Science, Technology and the Environment (SC NATS 1840A) –
Thursday, September 20, 2012
READINGS CHAPTER 28, 26, 19.1+19.5, READINGS ON MOODLE (M.HOCKING)
Human population is too high already;
Present resource use & growth is unsustainable
Pollution should be prevented rather than remedied
Best technology is small and decentralized
Thomas Malthus predicted (~1800) that mass starvation would soon occur.
Paul Erlich made a similar prediction in ‘The population bomb’ (1968);
Ability of earth to support growth is unlimited;
Economic growth yields technological advances, less pollution, &improved human welfare
Population growth supports economic growth
Consequences of pollution can be managed as needed;
Large, centralized technological solutions
Earth as the horn of plenty
Julian Simon (1932-1998) described human ingenuity as “The ultimate Resource” (1981)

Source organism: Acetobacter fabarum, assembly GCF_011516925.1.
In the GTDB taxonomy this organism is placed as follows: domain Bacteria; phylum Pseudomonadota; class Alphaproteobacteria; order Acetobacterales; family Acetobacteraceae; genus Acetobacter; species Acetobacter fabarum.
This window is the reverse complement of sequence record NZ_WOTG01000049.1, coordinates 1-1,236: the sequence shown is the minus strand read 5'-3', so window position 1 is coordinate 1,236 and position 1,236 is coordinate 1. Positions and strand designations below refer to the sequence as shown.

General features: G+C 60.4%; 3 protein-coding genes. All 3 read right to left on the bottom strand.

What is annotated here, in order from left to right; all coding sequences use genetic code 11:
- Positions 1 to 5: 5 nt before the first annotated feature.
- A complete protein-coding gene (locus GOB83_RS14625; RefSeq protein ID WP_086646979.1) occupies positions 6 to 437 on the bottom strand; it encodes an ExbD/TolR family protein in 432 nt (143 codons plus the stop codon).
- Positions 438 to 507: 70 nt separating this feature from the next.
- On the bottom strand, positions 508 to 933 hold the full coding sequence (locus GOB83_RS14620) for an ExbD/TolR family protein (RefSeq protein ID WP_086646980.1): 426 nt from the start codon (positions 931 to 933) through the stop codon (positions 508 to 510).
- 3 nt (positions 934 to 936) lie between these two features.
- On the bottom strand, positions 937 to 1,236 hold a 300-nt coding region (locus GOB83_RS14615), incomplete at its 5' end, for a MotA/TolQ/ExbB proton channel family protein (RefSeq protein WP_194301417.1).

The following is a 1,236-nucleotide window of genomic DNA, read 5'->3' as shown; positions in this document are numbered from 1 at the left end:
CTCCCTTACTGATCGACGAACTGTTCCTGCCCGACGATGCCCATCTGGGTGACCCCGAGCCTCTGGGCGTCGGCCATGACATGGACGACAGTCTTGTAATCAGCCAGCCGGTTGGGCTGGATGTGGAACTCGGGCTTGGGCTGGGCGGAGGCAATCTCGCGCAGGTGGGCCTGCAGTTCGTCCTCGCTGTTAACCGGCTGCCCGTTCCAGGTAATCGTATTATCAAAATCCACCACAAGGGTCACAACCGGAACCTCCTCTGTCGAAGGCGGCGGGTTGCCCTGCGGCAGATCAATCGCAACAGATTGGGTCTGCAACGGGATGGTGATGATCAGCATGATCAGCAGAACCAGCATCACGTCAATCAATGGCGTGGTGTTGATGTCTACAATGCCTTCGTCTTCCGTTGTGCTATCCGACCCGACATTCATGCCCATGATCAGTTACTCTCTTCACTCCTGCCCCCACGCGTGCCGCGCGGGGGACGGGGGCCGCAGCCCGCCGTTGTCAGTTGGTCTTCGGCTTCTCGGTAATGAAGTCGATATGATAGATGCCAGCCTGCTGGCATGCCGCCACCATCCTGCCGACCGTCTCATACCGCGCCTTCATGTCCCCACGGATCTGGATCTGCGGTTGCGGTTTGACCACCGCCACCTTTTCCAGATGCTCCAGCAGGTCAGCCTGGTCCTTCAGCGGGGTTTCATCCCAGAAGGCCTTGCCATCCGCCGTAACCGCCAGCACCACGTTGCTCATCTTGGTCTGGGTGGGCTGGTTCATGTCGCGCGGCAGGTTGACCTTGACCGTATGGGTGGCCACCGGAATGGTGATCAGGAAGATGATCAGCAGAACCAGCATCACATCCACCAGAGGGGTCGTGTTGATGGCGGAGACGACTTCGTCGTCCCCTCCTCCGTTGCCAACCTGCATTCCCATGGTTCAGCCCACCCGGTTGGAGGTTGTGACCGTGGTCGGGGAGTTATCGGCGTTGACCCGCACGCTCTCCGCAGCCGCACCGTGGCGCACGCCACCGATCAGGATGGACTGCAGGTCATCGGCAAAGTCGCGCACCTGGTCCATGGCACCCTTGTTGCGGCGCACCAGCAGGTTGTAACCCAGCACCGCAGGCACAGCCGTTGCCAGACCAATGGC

Cornucopians vs. Neo-Malthusians
Debate ongoing since 1970s between ‘doomers’ and ‘optimists’
Both sides are somewhat extreme viewpoints in the environmental debate;
Neo-Malthusians have tended to make strong predictions which turn out to be wrong. Simon
made a bet with Erlich on the price of commodities in 1980s – Simon won;
Cornucopians appeal to induction to claim all will be well and that environmental problems are
Difficult to accept the claims of unlimited resources given that the earth is a finite system. But
also difficult to accept that we are on a path to destruction and that over 70% of the human
population should go.
What is your own worldview?
Wide spectrum of views and philosophies. Most will disagree with at least some of the ideas at either extreme
Worldviews should be founded upon some knowledge of the fundamental issues
New information available on a regular basis, so outlook should be flexible.
The possibility of suffering harm or loss.
Everyday risks -> instinct.
When instinct is insufficient, rely on experience and best estimates to assess risk objectively.
Scientific evidence and plausible assumptions use to eliminate the probability of harm.
Risk = probability = likelihood of an outcome
Probability (an example):
Consider a tree with four apples on it two of which are ripe.
Pick two apples with eyes closed. Q: What is t